Questions & Answers

In how many years will a sum of money double itself with the rate of 10% per annum simple interest?

Answer Verified Verified
Hint: To solve the problem, we should know the definition of annual simple interest. We have,
Simple Interest (I) = $\dfrac{P\times R\times t}{100}$
Where, P= principal amount
R = simple interest annual rate
t = time period of the annual simple interest
Here, we have R = 10% and have to calculate t for the sum of the money (that is P) to double.

Complete step-by-step answer:
In this question, we are left with two unknowns, P and t. However, we also have an additional condition. This condition tells that within the required time (which we have to calculate), the sum of money doubles itself. Thus, if originally, we had principal amount as P, finally, this amount would become 2P. Thus, simple interest (I) becomes 2P-P = P. Since, simple interest is basically the amount accumulated over the total principal amount. Further, for simplification, we can write,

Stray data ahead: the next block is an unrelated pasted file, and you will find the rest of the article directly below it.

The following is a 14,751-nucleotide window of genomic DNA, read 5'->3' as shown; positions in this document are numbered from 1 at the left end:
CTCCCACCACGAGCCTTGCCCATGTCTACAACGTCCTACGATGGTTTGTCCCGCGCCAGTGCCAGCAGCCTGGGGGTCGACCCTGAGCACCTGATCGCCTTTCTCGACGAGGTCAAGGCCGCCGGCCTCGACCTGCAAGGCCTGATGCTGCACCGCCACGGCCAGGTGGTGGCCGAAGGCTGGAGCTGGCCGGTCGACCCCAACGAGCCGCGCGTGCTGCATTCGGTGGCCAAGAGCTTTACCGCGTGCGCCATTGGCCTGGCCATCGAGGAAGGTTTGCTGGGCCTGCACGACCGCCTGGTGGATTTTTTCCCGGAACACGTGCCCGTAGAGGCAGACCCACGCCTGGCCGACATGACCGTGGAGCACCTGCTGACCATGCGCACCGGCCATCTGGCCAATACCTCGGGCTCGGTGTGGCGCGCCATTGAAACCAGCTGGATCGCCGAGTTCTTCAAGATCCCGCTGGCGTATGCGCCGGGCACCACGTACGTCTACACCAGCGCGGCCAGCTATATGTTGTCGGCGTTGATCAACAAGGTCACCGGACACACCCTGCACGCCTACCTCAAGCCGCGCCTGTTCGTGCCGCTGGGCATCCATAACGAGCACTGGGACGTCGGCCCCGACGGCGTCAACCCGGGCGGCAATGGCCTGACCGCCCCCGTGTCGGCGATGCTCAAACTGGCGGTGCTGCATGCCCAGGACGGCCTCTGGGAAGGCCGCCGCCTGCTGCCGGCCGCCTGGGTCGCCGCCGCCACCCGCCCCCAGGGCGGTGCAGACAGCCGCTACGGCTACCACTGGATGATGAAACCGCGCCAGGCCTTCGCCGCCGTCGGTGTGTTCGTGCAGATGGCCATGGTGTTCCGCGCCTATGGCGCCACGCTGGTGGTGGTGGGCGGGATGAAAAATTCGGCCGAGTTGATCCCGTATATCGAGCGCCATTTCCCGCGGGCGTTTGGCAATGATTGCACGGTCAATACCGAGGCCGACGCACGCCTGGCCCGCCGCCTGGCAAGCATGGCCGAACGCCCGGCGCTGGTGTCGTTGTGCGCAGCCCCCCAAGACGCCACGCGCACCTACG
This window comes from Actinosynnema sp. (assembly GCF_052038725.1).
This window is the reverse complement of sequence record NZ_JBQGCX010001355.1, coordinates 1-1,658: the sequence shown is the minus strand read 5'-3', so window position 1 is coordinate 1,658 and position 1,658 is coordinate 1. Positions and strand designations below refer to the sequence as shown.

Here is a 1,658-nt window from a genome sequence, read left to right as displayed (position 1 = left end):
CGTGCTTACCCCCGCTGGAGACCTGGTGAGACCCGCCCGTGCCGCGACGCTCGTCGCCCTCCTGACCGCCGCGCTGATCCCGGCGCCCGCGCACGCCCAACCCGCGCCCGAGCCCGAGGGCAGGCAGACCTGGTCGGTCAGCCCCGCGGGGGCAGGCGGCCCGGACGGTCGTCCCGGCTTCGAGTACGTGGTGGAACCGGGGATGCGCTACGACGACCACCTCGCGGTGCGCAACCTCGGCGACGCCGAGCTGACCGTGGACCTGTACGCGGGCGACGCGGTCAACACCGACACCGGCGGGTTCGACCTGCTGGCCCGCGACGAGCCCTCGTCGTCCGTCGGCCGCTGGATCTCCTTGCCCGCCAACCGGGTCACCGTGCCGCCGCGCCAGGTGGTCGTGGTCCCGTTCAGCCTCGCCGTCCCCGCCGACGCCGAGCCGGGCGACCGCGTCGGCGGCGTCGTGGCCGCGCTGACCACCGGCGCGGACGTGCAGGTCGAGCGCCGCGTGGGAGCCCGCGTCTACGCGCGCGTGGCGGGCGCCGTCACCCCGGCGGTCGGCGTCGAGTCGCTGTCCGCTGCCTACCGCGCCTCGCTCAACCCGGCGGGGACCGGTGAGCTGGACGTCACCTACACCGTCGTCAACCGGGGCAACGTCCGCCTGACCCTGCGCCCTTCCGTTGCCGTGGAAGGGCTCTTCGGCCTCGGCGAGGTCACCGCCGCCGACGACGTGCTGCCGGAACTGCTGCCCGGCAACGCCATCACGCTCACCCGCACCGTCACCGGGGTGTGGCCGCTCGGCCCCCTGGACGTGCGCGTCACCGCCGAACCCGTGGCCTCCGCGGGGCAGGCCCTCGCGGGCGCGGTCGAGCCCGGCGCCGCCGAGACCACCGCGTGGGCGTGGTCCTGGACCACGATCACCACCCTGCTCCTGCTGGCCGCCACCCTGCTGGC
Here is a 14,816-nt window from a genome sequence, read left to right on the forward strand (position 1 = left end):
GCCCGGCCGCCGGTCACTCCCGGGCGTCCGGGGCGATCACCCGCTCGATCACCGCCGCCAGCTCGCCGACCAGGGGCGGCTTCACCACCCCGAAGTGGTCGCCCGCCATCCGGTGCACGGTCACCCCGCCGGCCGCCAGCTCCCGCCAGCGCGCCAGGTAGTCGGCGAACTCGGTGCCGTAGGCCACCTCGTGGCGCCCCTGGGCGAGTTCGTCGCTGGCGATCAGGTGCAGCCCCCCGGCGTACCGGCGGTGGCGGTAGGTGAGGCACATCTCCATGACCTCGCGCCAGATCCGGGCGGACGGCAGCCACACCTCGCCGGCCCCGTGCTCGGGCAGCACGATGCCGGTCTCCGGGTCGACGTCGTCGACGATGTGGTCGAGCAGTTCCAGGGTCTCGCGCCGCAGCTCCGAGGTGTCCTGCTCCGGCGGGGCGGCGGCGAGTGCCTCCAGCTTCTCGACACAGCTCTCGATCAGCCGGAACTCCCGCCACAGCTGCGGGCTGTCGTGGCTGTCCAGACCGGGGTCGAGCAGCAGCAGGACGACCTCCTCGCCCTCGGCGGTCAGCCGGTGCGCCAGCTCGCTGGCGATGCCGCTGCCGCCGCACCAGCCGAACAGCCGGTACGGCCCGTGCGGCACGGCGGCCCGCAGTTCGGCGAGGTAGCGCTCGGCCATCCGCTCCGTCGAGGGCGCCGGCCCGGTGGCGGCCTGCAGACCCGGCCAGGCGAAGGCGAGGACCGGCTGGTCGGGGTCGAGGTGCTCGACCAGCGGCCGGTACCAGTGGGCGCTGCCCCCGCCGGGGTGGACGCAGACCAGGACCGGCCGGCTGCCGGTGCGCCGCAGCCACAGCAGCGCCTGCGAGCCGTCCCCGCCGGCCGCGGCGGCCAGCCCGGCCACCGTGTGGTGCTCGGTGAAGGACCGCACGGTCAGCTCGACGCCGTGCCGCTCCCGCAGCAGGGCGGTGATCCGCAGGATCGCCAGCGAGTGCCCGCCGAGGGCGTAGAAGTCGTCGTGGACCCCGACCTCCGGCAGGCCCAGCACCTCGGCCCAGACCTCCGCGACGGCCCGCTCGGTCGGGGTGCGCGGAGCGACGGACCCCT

Thus, we have,
I=$\dfrac{P\times R\times t}{100}$
Since, I = P (as calculated above), we have,
P = $\dfrac{P\times R\times t}{100}$
We can cancel P from both sides. Thus, we have,
1=$\dfrac{R\times t}{100}$
Plugging in the known values, we have,
1= 0.1$\times $t
Since, $\dfrac{R}{100}$=0.1
t=10 years
Hence, it will take 10 years for the sum of money to double itself with the rate of 10% per annum simple interest.

Note: While solving questions related to principal interest, it is important to keep in mind that simple interest calculated from the formula, Simple Interest (I) = $\dfrac{P\times R\times t}{100}$ , doesn’t represent the total amount of money. In fact, the total amount is the sum of Principal amount (P) and simple interest. Thus, in this case, when money was doubled, the total amount was 2P and simple interest was P.
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